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    Re: Backlash
    From: Bill B
    Date: 2005 Nov 11, 11:56 -0500

    Alex wrote:
    > Could you make the following experiment for me:
    > determine the backlash of your sextant.
    > This is very simple.
    As we both know, you hand is steadier and eye better than mine. For other
    readers, my instrument is a year-old Astra IIIB deluxe, 3.5X scope, with
    traditional split mirror.
    I may be guilty of the politician/lawyer trick of deciding if I don't want
    to answer the question at hand, answer a question of my own choosing.  (And
    after the last 4 posts, why read on;-)
    I find my ability to align a faint star to have a rather large standard
    deviation (especially after the first few observations) unless a good bit of
    side error is present.  I would reference the article Frank pointed out
    (Sept. 05 Sky & Telescope) as a possible cause.
    Referring to posts about the eye being able to beat the theoretical limits
    of acuity when dealing with lines, I prefer to use small diameter power for
    the test you proposed.
    What I "think" I know from this is:
    1.  My ability to detect touch and leave (wire appearing to be in alignment
    and wire appearing to leave alignment) is at best plus/minus 0.1' in either
    direction.  That I regard as *my* ability to "see" with my instrument. Note
    these tests were tripod mounted so the sextant was plumb.  Note the focus
    was not changed (a problem noted in off-list posts) during the tests, and
    these were before the slight lateral play in the front of the index arm
    became noticeable. Also note my impression (based on answers to my list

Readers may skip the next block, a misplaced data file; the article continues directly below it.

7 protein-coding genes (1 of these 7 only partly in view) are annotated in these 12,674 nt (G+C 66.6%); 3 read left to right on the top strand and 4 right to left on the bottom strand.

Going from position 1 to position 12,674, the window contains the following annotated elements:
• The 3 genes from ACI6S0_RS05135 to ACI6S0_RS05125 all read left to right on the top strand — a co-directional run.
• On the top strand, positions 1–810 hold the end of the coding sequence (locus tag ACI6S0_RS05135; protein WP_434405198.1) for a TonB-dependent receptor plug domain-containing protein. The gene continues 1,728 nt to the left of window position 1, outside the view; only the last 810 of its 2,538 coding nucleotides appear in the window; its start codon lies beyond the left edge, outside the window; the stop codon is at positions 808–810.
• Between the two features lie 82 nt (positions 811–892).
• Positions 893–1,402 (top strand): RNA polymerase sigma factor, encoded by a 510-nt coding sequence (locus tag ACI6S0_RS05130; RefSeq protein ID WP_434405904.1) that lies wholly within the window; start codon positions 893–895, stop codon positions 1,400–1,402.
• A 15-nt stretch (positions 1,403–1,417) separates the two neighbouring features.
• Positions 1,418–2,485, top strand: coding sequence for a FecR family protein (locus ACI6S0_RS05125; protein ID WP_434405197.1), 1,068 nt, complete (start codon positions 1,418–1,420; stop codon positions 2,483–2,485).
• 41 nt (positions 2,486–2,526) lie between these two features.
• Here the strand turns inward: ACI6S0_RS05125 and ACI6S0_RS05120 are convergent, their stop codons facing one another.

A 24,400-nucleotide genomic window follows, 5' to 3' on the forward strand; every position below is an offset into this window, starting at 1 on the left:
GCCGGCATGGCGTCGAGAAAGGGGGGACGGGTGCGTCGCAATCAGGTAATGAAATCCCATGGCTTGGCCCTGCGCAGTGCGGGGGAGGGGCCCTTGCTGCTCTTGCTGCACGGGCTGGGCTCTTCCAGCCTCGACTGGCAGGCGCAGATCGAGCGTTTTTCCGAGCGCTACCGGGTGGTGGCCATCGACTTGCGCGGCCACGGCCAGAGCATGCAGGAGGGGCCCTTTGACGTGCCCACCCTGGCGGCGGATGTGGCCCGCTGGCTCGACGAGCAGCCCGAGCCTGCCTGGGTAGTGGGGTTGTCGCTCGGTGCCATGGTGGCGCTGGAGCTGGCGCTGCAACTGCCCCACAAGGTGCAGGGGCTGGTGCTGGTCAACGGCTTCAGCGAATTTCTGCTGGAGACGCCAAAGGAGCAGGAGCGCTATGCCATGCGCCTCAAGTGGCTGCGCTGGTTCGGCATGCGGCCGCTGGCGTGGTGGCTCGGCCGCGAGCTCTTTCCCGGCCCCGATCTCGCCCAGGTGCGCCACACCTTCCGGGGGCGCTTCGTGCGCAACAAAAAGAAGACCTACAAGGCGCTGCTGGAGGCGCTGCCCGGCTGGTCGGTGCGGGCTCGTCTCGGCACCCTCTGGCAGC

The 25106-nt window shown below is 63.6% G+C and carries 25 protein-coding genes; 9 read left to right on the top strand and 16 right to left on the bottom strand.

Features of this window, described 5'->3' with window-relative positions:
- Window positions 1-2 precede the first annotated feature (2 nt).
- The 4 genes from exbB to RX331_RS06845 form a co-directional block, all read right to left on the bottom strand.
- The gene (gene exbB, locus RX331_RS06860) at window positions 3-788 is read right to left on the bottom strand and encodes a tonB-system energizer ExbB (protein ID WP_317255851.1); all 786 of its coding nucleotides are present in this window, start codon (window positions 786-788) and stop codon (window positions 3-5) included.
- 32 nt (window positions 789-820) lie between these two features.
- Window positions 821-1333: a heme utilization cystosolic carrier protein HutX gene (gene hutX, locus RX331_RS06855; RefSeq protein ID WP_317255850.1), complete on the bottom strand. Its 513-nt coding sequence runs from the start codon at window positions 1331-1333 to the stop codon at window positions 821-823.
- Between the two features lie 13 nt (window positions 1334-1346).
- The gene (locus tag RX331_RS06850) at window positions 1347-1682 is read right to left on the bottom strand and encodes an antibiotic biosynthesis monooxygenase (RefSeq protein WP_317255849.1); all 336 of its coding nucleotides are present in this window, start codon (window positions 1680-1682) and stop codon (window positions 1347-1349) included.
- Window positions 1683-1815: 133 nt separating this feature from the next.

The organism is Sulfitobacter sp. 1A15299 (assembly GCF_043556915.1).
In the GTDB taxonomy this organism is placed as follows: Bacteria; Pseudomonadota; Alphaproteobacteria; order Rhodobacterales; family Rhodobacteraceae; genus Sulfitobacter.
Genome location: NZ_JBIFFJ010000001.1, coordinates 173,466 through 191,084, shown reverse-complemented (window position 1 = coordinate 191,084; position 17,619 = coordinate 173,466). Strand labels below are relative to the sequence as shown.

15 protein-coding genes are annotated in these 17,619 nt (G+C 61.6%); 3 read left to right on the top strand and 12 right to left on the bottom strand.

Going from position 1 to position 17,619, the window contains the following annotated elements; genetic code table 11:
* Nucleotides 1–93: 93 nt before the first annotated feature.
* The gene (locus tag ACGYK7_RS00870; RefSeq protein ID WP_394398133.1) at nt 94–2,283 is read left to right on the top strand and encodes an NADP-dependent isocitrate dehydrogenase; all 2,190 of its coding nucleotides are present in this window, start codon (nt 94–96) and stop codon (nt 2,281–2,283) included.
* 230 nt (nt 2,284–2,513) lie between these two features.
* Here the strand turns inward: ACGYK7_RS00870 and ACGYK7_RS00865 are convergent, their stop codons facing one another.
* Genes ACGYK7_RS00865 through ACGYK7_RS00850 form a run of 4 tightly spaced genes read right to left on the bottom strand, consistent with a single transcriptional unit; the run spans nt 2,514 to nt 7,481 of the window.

questions) for side-error or backlash tests do not seem to be distance
    dependent--they align or they do not align.  (Alignment of a phone or power
    line may be less than zero, but so what if if they agree?)
    2.  When testing for touch and leave with drum rotation in either direction,
    any difference possibly caused by backlash was below my threshold (0.1') of
    seeing.  I can pretty much confirm that in determining IE from touching the
    limbs of the Sun in both drum directions.
    I am sorry that is not what you asked for, but I tend to play the odds and
    go with methods that I can statistically prove give me repeatable results
    (with the lowest standard deviation).
    That being said, I could notice no significant change due to rotating the
    drum in either direction.  Of course, there must be backlash in any gear
    system, but it is below my ability to detect it--just noise from my vantage
    point.  This was born out in recent Sun IE checks where, in one case, I
    separated the images in both directions--using opposite drum rotation; and
    in the other case I brought the images to touch (using the method in a
    recent post) for one set of limb observations and separated the images using
    the same drum rotation for the other set.  As my 4XSD averages were less
    than 0.1' of each other with a standard deviation well below 0.1', I pretty
    much feel I have hit the limits of this man/machine combination under ideal
    I imagine as the gears wear and develop more backlash (despite spring
    tension), or if I were using a plastic unit, I might pay more attention. For
    the moment nothing significant to report for practical use. Lunars and
    star-to-star are limited more by my lack of ability and possible errors
    along the arc than by backlash.

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